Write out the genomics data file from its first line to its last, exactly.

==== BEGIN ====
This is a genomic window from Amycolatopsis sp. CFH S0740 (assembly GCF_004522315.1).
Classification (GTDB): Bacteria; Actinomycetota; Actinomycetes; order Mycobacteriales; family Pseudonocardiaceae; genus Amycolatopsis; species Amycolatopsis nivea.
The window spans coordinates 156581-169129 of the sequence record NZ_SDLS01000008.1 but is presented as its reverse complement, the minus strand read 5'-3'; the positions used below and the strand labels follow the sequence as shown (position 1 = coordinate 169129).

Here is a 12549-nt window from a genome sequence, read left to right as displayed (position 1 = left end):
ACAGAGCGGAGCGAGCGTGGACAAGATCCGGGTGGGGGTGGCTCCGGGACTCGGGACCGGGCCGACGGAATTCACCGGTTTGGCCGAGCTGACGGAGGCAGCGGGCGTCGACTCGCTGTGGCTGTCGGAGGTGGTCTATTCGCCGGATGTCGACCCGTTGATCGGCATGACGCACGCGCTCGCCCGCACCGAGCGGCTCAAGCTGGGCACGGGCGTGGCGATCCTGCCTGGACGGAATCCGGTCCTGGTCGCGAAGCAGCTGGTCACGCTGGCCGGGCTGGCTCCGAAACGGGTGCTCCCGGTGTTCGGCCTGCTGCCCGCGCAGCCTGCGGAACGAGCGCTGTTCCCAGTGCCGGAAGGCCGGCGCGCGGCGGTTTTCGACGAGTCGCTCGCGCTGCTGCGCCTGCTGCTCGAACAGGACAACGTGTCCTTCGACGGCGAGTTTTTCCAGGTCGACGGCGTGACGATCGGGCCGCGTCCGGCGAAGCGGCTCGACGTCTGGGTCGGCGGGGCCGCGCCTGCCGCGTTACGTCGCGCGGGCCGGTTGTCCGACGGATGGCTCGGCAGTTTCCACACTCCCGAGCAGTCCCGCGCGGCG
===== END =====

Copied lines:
This is a genomic window from Amycolatopsis sp. CFH S0740 (assembly GCF_004522315.1).
Classification (GTDB): Bacteria; Actinomycetota; Actinomycetes; order Mycobacteriales; family Pseudonocardiaceae; genus Amycolatopsis; species Amycolatopsis nivea.
The window spans coordinates 156581-169129 of the sequence record NZ_SDLS01000008.1 but is presented as its reverse complement, the minus strand read 5'-3'; the positions used below and the strand labels follow the sequence as shown (position 1 = coordinate 169129).

Here is a 12549-nt window from a genome sequence, read left to right as displayed (position 1 = left end):
ACAGAGCGGAGCGAGCGTGGACAAGATCCGGGTGGGGGTGGCTCCGGGACTCGGGACCGGGCCGACGGAATTCACCGGTTTGGCCGAGCTGACGGAGGCAGCGGGCGTCGACTCGCTGTGGCTGTCGGAGGTGGTCTATTCGCCGGATGTCGACCCGTTGATCGGCATGACGCACGCGCTCGCCCGCACCGAGCGGCTCAAGCTGGGCACGGGCGTGGCGATCCTGCCTGGACGGAATCCGGTCCTGGTCGCGAAGCAGCTGGTCACGCTGGCCGGGCTGGCTCCGAAACGGGTGCTCCCGGTGTTCGGCCTGCTGCCCGCGCAGCCTGCGGAACGAGCGCTGTTCCCAGTGCCGGAAGGCCGGCGCGCGGCGGTTTTCGACGAGTCGCTCGCGCTGCTGCGCCTGCTGCTCGAACAGGACAACGTGTCCTTCGACGGCGAGTTTTTCCAGGTCGACGGCGTGACGATCGGGCCGCGTCCGGCGAAGCGGCTCGACGTCTGGGTCGGCGGGGCCGCGCCTGCCGCGTTACGTCGCGCGGGCCGGTTGTCCGACGGATGGCTCGGCAGTTTCCACACTCCCGAGCAGTCCCGCGCGGCG